Hitch tongue 26 is shown best in FIG. 3. Tongue 26 at its forward end has an adjustable clevis for connection to the drawbar of tractor 10 by a suitable clevis pin. At the rearward end of tongue 26, vertical pin 29 via suitable fasteners including collar 29a pivotally connects the tongue to beam 16 of the hitch support structure 14. As shown in FIG. 4, rod end 25 of cylinder 24 is pivotally connected to tongue 26 by a suitable clevis mounting.
To achieve movement of curved beam 28 upon movement of tongue 26 by cylinder 24, a link structure 39 is provided which is shown best in FIGS. 3, 4, and 5. Link structure 39 includes upper link 40 and lower link 41 which are pivotally connected to tongue 26 by vertical pin 43 extending therethrough and fasteners. Links 40 and 41 are also pivotally connected by vertical pin 44 and fasteners to ladder like structure 45 (partially cut away in FIG. 3) rigidly mounted on the forward portion 30 of curved beam 28. Structure 45 extends above the links, due to its connection to curved beam 28, and pin 44 therefore extends through portion 30 and the lower ladder like structure 45 to provide pivotal support for the vertically spaced links. FIG. 5 shows the tongue 26, curved beam 28 and link structure 39 in solid lines for the transport position corresponding to FIG. 3. The broken line position shows the elements in the working or operating position.
In operation, with the implements arranged as in FIG. 1, with cylinder 24 retracted, the tractor pulls the implement in the transport position with the line of pull shown in a broken line central of the tandem arranged implements and the maximum width of the train that of a single implement. When it is desired to place the implements in the work or operating position the rod of cylinder 24 is extended, while on the go, and the rod attempts to move the tongue, but since restrained by the tractor the first implement moves to the right along with its support structure. The support structure and the pivot 27 move through a greater arc than the tongue and therefore causes the curved beam to pivot to the left to the work position of FIG. 2 with the center of the echelon formation of implements remaining on the line of pull as shown in a broken line. Contraction of the rod of cylinder produces a contrary action returning the implements to the transport position. Only one cylinder is required to achieve the various positions due to its specific location in relation to the movable elements of the hitch structure unlike the multi-cylinder devices of the past.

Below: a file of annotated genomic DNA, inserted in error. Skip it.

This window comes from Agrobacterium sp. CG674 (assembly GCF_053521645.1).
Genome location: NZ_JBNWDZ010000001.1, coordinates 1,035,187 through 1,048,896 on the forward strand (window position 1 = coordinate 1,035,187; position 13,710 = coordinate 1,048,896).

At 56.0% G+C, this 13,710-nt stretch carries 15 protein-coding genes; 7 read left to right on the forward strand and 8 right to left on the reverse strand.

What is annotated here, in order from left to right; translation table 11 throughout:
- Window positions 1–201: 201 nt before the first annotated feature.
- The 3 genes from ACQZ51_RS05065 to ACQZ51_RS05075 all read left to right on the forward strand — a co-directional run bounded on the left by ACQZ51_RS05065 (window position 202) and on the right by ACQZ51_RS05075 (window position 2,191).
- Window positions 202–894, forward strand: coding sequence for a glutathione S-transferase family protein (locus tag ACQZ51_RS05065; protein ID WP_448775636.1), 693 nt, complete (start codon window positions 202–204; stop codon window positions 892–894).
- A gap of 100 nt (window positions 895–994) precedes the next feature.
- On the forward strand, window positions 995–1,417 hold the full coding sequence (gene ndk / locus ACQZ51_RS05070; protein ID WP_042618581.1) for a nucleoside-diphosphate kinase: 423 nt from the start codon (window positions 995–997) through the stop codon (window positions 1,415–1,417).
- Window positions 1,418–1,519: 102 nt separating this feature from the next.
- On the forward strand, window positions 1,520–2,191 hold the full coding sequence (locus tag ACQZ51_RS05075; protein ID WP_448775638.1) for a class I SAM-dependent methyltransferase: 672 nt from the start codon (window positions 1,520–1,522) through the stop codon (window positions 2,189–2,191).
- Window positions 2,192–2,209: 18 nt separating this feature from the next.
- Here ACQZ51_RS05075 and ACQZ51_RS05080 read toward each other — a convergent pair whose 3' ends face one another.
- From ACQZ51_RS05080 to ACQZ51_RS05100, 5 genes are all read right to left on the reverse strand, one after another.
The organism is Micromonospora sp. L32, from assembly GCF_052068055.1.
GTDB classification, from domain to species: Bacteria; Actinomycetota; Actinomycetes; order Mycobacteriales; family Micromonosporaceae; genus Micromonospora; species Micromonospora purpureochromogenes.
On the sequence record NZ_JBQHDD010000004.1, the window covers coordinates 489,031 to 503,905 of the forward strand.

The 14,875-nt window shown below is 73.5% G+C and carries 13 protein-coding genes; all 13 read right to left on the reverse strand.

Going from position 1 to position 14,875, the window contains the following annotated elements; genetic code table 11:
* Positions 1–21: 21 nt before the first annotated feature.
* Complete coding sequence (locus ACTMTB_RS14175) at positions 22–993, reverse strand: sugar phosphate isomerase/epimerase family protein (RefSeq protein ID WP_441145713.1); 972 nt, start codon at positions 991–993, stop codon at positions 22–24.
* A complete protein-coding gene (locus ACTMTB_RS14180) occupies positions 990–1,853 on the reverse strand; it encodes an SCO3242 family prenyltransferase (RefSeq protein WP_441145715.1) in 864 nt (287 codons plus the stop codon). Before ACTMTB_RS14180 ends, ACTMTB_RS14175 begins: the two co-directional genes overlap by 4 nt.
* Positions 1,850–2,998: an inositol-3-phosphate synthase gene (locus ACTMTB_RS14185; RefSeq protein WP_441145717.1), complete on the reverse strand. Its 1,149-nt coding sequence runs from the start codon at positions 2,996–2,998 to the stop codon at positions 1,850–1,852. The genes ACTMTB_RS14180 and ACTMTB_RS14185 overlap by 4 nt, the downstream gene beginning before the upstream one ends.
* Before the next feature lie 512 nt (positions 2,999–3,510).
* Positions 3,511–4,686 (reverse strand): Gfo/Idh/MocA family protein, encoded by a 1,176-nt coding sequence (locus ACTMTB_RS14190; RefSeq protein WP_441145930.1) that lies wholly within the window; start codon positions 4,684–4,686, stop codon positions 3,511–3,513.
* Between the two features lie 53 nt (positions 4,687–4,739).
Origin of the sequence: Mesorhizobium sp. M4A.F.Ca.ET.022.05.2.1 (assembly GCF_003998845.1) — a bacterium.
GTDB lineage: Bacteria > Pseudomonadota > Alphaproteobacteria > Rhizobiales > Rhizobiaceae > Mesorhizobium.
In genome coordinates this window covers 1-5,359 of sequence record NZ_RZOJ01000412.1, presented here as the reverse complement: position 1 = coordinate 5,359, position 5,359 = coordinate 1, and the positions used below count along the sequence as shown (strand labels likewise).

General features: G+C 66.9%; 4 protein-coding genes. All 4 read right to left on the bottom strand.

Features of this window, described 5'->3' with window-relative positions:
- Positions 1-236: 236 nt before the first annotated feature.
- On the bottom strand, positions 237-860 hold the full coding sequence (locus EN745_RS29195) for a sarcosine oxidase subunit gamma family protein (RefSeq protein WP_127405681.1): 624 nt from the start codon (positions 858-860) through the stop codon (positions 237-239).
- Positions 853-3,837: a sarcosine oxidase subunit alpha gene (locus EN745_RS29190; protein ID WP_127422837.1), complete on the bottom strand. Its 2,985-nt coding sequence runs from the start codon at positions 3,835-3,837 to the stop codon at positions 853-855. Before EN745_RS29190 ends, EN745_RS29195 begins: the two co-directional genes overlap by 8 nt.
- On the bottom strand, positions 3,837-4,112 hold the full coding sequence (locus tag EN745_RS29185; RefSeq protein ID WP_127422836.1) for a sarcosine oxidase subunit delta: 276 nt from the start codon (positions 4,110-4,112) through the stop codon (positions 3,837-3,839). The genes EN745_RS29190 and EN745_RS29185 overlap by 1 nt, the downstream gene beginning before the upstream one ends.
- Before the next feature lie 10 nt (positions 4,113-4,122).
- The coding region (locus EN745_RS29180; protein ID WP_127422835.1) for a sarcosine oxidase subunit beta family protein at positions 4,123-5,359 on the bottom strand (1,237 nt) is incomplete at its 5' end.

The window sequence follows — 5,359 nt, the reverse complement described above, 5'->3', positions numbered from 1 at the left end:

|Cited Patent||Filing date||Publication date||Applicant||Title|
|US2971774 *||Jan 6, 1960||Feb 14, 1961||Bartel Walter A||Double implement drawbar|
|US3738682 *||Nov 30, 1971||Jun 12, 1973||Ritter O||Close coupled pulling hitch assembly|
|US4178010 *||Jul 13, 1978||Dec 11, 1979||Gerber Jerome J||Implement hitch assembly|
|Citing Patent||Filing date||Publication date||Applicant||Title|
|US4415174 *||Dec 21, 1981||Nov 15, 1983||Gary Koehn||Multiple implement towing apparatus|
|US4445706 *||Mar 11, 1982||May 1, 1984||Jarosek James P||Tandem hitch apparatus|
|US4601484 *||Jun 10, 1985||Jul 22, 1986||Baker Robert S||Implement pulling hitch assembly|
|US4875527 *||Sep 8, 1988||Oct 24, 1989||Deere & Company||Dual implement hitch assembly|